Weekly market update : Rising uncertainty
|Weekly market update
||Concerns about the evolution of the coronavirus are regaining the upper hand. China warns that trade will decline significantly in the first two months of the year.
Fears of an extension of the epidemic are therefore used as a basis for legitimate profit taking after the graphical peaks on the various indices. Arbitrages benefit safe havens such as gold, sovereign debt with excellent credit ratings and the greenback.
Over the past week, the financial markets depreciated overall, a movement supported by downward accelerations at the end of the week.
In Europe, weekly performances were down, as was the CAC40, which fell by 1.2%. The DAX fell by 1.6% and the Footsie by 1.3%. For the peripheral countries of the euro zone, Portugal gained 1.8% while Spain fell by 1.3%.
In the United States, equities retraced markedly, like the S&P500 (-1.3%) or the Nasdaq100 (-1.1%), weighed down by profit-taking by tech heavyweights. The Dow Jones also lost 1.7%.
In Asia, performance was more mixed. The Hang Seng fell by 2.3% while the Nikkei slipped by 3%. Only Shanghai is gaining ground with a weekly score of 3.3%, buoyed by the accommodative measures of the Chinese monetary authorities.
Crude oil prices are down today after posting a positive performance last week. WTI is now trading at USD 51 while Brent is trading at USD 56 after breaking the USD 60 mark.
Thanks to a favourable environment (lower bond yields, uncertainty in the equity markets), gold is still on a strong uptrend and is trading above the USD 1600 mark. Silver follows the same trajectory and progresses to USD 18.8.
On the base metals side, copper continues its breathing phase at USD 5730, while lead rebounds to USD 1939 and nickel gives way to USD 12685.
Breakthrough and theoretical target of gold
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SolarEdge share price soars
The Coronavirus remains the main factor in the development of the bond markets. The bull camp continues to drive up the sovereign debt barometer. There were concerns that some market players would liquidate their positions before the weekend, but this was unlikely to cause a reversal in the overall trend. Apprehensions about the ramifications of the coronavirus outbreak weigh too heavily for this to happen.
The American "10 year" is trading on a yield basis down sharply to 1.47% as in Europe with the Bund at -0.49% or the French OAT at -0.25%.
In this context of anxiety, it was therefore logical that investors, in search of yield, would quickly rush to debt instruments with more remunerative rates, which brought down rates in Italy to 0.95%, Spain to 0.19% and Greece to 0.96%.
For its part, Switzerland's bond benchmark remains largely negative at -0.82%, in parallel with the firmness of its currency.
The greenback is benefiting from the coronavirus concerns as Europe and its currency are more exposed to trade with China than the United States. The dollar index, which measures the value of the greenback against a basket of major currencies, has risen to its highest level since May 2017. In contrast, the single currency remains weak at around $1.082, not far from a three-year low. The weakness of the single currency can also be seen in the level of the EUR/CHF pair at 1.06.
It is the Yen that has suffered this week with violent stalls, as on the USD/JPY pair at 112, validating its worst series of bearish sessions in two years due to health risks. Forex traders are questioning whether the Japanese currency's traditional safe-haven status will change.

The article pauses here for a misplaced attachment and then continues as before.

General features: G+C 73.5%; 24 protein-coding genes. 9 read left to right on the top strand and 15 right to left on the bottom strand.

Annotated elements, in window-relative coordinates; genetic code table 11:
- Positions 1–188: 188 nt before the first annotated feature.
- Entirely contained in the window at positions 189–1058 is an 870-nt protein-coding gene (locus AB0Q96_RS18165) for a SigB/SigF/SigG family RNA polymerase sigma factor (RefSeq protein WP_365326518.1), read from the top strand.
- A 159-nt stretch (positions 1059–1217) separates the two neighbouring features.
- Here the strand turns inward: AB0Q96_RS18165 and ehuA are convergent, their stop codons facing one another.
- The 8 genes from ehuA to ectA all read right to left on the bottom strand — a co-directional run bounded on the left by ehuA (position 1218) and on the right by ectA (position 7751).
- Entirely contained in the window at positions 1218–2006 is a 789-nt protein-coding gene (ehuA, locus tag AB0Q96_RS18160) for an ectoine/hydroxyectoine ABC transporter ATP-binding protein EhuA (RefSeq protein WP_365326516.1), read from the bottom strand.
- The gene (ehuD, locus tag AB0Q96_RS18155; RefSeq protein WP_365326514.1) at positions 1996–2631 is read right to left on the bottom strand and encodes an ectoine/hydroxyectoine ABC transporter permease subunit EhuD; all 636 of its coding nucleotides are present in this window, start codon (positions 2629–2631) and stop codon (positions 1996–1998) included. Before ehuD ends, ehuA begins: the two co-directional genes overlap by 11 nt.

On the Old Continent, the pound sterling is struggling to complete its rally to 1.29 against the dollar as trade talks with the EU under Brexit appear to be difficult.
The greenback's hegemony since the beginning of 2020
The latest report from the Fed's Monetary Committee revealed that most officials were slightly more optimistic about the economic outlook, in part because trade uncertainties had recently diminished. Admittedly, the meeting took place before the spread of the coronavirus in China with all its potential implications for the global economy.
The German ZEW indicator gives a foretaste of the reaction of market players to the situation. The indicator reached only 8.7 points, far from the consensus, which itself suggested a low reading of 20. For the euro zone as a whole, the same index fell to 10.4 points, down from 25.6 the previous month.
The spotlight was on the IHS Markit readings of purchasing managers. The index for Germany came out surprisingly at 47.8 versus the expected 44.8.
Also on the European front, the leaders of the EU-27 made no progress in the negotiations on the budget for the period 2021-2027, which is cut by 75 billion euros after the UK's withdrawal from the European Union.
In the United States, manufacturing activity in the Philadelphia area improved sharply in February, when it was expected to deteriorate. On the other hand, Flash PMIs came out below expectations, 50.8 for manufacturing and especially 49.4 for services, the first contraction in four years.
The Flash PMI index of services is in contraction
The resilience of the equity market is being tested, as hesitation characterises the index paths. However, if we hide the excess liquidity resulting from accommodative monetary policies, it seems that for now, as we write these lines, the risk premium is playing fully in favour of equities.
This quantification, which subtracts equity returns from the risk-free rate, offers a downside protection. Even if there are trade-offs in favour of safe havens, the fact remains that allocations are directed towards risky assets in the absence of other remunerative alternatives. In such an advantageous environment for the equity sub-fund, any downward revisions of the NBI or pressure on bond yields that could have a negative impact on the indices should be monitored.
ę MarketScreener.com 2020